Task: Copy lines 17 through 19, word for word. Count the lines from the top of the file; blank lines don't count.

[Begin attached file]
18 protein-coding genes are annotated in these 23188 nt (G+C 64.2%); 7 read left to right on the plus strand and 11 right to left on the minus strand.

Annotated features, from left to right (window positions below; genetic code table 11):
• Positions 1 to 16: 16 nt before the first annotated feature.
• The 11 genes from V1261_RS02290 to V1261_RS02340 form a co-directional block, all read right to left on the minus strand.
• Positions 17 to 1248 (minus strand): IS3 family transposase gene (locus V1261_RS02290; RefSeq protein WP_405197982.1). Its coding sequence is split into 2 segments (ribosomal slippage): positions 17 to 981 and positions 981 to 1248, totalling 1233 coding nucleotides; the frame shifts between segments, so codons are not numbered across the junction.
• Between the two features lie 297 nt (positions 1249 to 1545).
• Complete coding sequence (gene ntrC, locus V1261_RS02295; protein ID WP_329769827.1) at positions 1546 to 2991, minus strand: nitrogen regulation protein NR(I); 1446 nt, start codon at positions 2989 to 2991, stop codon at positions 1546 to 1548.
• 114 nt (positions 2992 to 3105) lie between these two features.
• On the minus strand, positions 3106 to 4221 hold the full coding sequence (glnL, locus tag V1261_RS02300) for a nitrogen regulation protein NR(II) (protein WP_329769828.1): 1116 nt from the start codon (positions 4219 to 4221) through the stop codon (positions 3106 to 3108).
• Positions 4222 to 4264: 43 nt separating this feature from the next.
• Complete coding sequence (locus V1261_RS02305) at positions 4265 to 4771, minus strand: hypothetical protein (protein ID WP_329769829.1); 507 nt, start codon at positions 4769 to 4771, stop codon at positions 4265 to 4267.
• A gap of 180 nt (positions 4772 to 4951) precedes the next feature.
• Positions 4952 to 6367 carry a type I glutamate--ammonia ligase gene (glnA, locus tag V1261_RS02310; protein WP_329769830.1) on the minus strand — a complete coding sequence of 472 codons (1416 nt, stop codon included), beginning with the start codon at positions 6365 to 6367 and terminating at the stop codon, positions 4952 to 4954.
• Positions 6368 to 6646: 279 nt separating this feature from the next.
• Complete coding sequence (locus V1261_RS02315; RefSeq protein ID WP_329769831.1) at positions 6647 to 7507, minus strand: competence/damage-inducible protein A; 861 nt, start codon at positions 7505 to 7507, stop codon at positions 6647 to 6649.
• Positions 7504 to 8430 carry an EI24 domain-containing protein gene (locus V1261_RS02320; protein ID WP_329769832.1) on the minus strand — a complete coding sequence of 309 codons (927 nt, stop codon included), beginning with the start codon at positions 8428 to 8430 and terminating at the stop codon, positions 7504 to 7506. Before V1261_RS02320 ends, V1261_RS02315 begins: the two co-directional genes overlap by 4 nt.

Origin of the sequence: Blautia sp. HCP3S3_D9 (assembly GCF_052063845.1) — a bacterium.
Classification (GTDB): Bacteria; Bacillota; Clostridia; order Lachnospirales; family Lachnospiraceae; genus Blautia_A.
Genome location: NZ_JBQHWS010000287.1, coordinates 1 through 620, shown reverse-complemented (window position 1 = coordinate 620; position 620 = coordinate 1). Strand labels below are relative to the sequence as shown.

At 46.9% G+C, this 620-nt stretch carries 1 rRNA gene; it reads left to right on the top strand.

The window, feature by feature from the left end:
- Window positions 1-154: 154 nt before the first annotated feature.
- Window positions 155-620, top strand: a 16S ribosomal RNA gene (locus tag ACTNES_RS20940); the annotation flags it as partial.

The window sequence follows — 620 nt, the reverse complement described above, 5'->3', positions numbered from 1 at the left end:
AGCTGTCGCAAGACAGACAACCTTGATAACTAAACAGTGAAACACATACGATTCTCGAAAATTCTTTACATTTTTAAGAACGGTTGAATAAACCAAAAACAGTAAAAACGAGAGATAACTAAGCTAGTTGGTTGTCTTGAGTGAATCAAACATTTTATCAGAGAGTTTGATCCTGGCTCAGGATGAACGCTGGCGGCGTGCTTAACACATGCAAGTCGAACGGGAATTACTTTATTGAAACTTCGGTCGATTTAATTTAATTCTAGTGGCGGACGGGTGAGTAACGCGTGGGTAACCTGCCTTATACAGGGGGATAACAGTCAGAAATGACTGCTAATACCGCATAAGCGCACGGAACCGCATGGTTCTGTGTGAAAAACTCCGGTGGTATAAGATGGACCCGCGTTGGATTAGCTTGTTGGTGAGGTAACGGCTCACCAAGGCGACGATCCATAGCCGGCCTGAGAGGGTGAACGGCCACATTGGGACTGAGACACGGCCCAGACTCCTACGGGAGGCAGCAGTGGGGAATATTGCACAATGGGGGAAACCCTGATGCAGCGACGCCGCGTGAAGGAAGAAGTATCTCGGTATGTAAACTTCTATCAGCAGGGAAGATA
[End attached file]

Origin of the sequence: Blautia sp. HCP3S3_D9 (assembly GCF_052063845.1) — a bacterium.
Classification (GTDB): Bacteria; Bacillota; Clostridia; order Lachnospirales; family Lachnospiraceae; genus Blautia_A.
Genome location: NZ_JBQHWS010000287.1, coordinates 1 through 620, shown reverse-complemented (window position 1 = coordinate 620; position 620 = coordinate 1). Strand labels below are relative to the sequence as shown.